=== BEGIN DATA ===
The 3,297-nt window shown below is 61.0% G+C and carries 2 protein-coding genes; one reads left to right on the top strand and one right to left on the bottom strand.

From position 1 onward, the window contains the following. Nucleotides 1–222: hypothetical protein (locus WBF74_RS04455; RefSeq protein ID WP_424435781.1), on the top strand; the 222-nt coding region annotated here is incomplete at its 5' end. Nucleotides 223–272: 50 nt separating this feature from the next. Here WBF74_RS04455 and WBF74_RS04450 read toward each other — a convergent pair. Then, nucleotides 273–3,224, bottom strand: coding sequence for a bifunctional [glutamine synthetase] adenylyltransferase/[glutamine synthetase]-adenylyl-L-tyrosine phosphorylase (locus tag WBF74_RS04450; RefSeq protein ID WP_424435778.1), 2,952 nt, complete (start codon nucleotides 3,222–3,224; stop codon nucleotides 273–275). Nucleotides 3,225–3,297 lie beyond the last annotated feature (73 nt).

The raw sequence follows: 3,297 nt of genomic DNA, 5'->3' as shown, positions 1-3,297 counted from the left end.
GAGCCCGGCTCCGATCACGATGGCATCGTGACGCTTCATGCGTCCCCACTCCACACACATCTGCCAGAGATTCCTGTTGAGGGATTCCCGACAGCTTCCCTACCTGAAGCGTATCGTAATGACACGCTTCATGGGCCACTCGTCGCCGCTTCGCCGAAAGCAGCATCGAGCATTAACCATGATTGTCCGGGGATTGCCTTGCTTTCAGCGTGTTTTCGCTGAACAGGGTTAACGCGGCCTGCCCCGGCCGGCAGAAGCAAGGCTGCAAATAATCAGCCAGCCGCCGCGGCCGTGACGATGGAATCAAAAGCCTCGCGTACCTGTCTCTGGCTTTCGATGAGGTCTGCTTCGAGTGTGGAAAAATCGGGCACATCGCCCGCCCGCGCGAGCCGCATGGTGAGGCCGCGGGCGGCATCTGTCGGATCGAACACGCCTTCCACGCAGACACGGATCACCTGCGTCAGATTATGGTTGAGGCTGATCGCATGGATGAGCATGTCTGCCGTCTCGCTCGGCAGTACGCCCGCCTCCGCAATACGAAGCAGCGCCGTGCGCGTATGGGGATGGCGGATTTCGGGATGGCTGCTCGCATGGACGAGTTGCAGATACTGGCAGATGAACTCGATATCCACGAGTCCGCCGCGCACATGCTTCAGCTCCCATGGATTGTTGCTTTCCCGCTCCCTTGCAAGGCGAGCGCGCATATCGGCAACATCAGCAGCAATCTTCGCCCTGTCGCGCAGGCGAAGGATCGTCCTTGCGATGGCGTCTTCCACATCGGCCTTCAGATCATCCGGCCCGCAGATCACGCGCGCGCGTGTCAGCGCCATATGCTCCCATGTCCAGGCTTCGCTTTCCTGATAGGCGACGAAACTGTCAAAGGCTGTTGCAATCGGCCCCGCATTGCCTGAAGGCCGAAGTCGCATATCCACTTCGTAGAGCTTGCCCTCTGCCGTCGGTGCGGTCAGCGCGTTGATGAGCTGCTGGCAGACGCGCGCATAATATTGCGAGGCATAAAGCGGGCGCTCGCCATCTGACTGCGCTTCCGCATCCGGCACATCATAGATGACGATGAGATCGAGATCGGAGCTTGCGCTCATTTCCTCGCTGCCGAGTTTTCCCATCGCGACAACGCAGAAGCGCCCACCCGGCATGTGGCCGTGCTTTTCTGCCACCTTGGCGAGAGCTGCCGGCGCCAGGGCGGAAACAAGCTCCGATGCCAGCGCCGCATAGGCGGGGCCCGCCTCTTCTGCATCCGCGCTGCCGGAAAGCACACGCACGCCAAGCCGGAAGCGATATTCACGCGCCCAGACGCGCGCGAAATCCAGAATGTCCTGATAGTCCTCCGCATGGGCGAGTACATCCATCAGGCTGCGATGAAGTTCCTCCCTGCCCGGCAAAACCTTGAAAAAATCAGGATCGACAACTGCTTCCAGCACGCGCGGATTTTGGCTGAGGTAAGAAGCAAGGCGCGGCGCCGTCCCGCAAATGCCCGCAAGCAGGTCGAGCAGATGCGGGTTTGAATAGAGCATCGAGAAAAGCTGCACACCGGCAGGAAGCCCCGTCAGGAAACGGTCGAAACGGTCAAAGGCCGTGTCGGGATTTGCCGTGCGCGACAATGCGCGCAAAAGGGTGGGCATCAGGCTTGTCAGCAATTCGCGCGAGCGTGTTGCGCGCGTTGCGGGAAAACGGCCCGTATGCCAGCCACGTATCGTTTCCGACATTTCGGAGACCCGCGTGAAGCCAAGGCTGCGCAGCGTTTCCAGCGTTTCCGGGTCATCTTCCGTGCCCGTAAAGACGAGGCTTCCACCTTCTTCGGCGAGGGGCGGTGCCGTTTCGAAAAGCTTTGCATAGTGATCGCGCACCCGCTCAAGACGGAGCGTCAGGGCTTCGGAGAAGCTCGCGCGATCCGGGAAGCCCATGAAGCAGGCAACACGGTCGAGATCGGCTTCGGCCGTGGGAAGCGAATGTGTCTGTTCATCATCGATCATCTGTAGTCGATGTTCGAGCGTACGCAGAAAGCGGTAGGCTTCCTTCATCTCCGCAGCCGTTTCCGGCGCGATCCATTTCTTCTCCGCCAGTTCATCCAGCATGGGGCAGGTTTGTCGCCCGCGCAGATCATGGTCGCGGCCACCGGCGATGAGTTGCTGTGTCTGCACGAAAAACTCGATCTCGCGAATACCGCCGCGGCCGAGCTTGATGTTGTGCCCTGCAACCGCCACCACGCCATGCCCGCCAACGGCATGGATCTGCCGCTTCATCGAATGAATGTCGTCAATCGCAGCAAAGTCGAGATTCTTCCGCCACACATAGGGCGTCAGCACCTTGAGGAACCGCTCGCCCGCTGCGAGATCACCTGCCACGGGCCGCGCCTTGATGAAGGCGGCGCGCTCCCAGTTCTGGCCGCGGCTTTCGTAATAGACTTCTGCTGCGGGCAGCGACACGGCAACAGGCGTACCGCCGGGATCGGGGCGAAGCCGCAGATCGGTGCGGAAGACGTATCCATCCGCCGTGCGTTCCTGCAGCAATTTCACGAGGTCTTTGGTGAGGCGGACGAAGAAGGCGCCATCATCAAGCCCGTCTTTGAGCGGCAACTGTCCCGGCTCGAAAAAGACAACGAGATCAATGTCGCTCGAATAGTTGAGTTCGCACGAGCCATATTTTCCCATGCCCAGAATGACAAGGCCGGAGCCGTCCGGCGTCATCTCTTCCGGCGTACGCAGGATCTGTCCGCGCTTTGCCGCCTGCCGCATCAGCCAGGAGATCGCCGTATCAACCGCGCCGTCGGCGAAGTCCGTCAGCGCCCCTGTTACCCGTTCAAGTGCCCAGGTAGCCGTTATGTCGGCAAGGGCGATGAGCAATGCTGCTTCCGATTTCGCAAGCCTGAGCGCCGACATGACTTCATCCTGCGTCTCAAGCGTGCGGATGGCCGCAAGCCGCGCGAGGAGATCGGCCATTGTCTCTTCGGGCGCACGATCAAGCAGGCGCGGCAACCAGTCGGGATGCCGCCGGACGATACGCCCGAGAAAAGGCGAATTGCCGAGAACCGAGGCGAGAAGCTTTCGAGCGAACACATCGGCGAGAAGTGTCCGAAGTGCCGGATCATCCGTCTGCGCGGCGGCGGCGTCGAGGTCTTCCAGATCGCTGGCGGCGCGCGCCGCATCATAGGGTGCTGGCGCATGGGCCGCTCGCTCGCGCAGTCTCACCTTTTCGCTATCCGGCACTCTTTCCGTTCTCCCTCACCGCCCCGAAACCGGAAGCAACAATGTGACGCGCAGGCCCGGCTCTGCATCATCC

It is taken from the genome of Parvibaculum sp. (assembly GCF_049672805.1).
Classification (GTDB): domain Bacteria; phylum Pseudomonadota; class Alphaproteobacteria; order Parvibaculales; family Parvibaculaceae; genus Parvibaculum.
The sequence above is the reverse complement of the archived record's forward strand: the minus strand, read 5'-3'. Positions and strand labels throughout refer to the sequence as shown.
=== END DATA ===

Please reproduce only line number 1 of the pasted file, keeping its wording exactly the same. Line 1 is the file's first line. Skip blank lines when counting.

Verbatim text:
The 3,297-nt window shown below is 61.0% G+C and carries 2 protein-coding genes; one reads left to right on the top strand and one right to left on the bottom strand.